Autumn heralds the arrival of the Chestnuts whose roasting clouds fill all corners of the city. They are enjoyed by all walks of life, says Manuel Benítez and Luisa Cuesta who make their living from this business.
‘My Grandfather worked the fairs and every autumn sold chestnuts’ says Manuel, whose own son follows the tradition and has a stand in the church in Cala del Moral. Both father and son agree that the secret of a good chestnut is in the quality of the nut. Everyone wants them to be fat and juicy and easy to peel.
The chestnuts have their own short seasons; from September to November they come for Igualeja, in the Serrania de Ronda, from November to Christmas they are from Galicia, and come January the chestnuts that are sold are from China.
According to Manuel and his family the sweetest of these are malagueṅas. They are used in many recipes for cakes, jams, purées and puddings.
The stands have a sign that gives the nutritional qualities of the chestnut; vitamin B and C, they stimulate the bowel, and a portion of chestnuts in the evening will aid a good night’s sleep.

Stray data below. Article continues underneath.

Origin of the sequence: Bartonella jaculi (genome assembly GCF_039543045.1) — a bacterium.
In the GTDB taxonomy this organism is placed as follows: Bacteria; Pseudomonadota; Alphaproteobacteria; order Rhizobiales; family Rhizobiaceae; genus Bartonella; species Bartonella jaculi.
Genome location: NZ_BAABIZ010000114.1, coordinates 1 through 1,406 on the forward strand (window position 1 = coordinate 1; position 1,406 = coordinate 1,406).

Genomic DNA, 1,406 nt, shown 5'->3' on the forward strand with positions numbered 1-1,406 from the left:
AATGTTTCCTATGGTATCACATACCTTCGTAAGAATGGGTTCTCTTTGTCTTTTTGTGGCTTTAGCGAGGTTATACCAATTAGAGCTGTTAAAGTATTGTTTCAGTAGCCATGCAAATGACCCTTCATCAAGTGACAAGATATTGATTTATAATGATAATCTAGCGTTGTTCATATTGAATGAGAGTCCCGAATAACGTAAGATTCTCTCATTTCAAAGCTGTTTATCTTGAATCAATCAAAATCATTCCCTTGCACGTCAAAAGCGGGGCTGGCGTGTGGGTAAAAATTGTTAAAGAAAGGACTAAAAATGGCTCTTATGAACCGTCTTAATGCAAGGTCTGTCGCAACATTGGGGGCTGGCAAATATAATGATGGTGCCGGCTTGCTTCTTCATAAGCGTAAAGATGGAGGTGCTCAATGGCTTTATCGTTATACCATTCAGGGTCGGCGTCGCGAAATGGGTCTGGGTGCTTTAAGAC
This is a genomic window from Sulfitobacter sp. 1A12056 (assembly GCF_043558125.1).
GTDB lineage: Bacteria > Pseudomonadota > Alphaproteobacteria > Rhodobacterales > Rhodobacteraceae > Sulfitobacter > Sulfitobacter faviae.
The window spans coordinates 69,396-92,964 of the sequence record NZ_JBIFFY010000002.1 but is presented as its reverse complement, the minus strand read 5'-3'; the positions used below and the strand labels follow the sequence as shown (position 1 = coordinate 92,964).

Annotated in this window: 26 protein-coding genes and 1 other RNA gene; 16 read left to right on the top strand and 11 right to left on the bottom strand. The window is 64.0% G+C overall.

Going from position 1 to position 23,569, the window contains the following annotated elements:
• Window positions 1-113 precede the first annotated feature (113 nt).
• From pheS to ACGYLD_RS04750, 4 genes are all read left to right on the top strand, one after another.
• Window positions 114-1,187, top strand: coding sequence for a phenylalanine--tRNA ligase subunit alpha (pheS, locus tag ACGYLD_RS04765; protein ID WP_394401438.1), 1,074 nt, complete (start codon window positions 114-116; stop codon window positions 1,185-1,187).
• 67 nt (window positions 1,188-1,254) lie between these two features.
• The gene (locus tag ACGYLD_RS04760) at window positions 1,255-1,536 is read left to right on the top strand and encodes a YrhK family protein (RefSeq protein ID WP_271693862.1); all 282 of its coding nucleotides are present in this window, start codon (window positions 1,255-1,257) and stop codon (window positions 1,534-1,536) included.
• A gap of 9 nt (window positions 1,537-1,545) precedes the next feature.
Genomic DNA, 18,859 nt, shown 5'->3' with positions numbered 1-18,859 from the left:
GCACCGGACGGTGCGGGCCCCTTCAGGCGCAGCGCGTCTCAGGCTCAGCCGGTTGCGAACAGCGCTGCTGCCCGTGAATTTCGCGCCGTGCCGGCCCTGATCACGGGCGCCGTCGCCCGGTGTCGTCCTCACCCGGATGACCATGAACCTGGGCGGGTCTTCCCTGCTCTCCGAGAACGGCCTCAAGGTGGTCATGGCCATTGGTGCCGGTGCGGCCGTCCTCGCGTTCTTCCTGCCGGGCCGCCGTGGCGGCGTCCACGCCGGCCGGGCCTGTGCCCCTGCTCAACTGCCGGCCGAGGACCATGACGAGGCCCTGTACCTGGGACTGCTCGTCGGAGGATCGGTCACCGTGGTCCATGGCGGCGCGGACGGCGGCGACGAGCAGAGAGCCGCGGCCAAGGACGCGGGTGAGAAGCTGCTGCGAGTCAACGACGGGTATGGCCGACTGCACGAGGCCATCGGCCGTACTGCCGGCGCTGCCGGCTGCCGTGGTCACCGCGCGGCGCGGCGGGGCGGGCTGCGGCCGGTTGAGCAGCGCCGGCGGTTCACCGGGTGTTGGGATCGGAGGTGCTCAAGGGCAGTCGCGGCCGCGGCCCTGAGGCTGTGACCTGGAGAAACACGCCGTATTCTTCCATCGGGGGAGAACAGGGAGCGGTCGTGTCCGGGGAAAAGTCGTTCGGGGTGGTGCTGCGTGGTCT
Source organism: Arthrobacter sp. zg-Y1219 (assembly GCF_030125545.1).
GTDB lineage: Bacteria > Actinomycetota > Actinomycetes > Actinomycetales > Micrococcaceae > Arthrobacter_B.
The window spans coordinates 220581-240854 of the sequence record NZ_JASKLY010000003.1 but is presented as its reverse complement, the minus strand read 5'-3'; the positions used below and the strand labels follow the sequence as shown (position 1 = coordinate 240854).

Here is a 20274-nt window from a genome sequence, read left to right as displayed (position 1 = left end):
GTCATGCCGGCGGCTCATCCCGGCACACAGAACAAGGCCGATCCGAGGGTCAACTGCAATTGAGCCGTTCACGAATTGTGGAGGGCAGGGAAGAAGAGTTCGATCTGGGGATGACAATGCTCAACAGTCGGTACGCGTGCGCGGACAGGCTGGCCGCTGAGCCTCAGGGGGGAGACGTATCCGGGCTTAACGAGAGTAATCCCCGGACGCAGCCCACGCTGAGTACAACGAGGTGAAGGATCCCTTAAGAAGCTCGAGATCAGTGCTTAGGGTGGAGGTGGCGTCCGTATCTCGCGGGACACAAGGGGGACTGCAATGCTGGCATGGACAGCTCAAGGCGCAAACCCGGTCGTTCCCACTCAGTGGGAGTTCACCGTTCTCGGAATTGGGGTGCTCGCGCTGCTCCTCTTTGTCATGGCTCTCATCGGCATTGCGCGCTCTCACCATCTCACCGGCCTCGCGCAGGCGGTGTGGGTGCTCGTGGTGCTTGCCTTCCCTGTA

In the autumn the stallholders are invited into the local schools to roast and peel thousands of kilos of chestnuts for pre-school and primary education.
Salt is added to the cooker in which the chestnuts are roasted to leave a whiter flesh. This family have passed the tradition of the roasted chestnuts down the generation and do so with ‘much love’. Every afternoon gives an opportunity to buy some for a Euro with ‘VAT not paid by the customer’ jokes Manuel Benítez.
This news article has been translated by members of the New Residents and Foreign Association of Malaga. If you would to become a member or further details please contact Aprile Winterstein 630927226.